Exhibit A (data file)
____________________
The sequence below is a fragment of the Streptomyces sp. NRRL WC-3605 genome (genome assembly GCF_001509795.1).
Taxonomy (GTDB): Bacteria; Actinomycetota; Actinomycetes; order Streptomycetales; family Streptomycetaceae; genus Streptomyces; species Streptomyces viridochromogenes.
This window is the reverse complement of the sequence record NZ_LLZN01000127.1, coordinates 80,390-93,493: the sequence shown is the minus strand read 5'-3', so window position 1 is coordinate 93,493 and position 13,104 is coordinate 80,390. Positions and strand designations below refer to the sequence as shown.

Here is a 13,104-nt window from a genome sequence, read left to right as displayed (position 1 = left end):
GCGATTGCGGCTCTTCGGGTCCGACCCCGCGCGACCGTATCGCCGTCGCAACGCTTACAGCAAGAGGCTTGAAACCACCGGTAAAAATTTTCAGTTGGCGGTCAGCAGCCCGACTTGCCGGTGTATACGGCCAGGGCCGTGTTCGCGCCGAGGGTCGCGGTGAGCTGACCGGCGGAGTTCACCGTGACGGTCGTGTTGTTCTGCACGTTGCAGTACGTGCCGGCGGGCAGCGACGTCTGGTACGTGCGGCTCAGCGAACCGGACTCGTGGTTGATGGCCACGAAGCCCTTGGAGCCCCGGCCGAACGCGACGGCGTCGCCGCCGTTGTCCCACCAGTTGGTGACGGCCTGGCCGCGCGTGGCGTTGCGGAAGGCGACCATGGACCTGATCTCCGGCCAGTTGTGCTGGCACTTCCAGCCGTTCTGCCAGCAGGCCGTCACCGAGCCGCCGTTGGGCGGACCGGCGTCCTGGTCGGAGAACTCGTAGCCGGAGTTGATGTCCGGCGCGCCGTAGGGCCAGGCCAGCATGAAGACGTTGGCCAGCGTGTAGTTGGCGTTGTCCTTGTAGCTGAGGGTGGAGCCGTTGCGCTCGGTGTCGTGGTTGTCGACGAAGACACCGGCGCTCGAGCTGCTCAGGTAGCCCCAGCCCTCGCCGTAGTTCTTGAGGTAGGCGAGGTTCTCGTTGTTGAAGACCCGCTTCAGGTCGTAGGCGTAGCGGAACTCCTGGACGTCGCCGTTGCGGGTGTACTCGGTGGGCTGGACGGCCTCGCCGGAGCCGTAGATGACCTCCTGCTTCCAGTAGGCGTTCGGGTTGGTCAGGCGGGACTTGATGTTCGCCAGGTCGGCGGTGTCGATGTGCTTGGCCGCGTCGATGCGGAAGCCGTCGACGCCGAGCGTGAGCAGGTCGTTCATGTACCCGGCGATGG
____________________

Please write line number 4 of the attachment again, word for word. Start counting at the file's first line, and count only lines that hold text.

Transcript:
Here is a 13,104-nt window from a genome sequence, read left to right as displayed (position 1 = left end):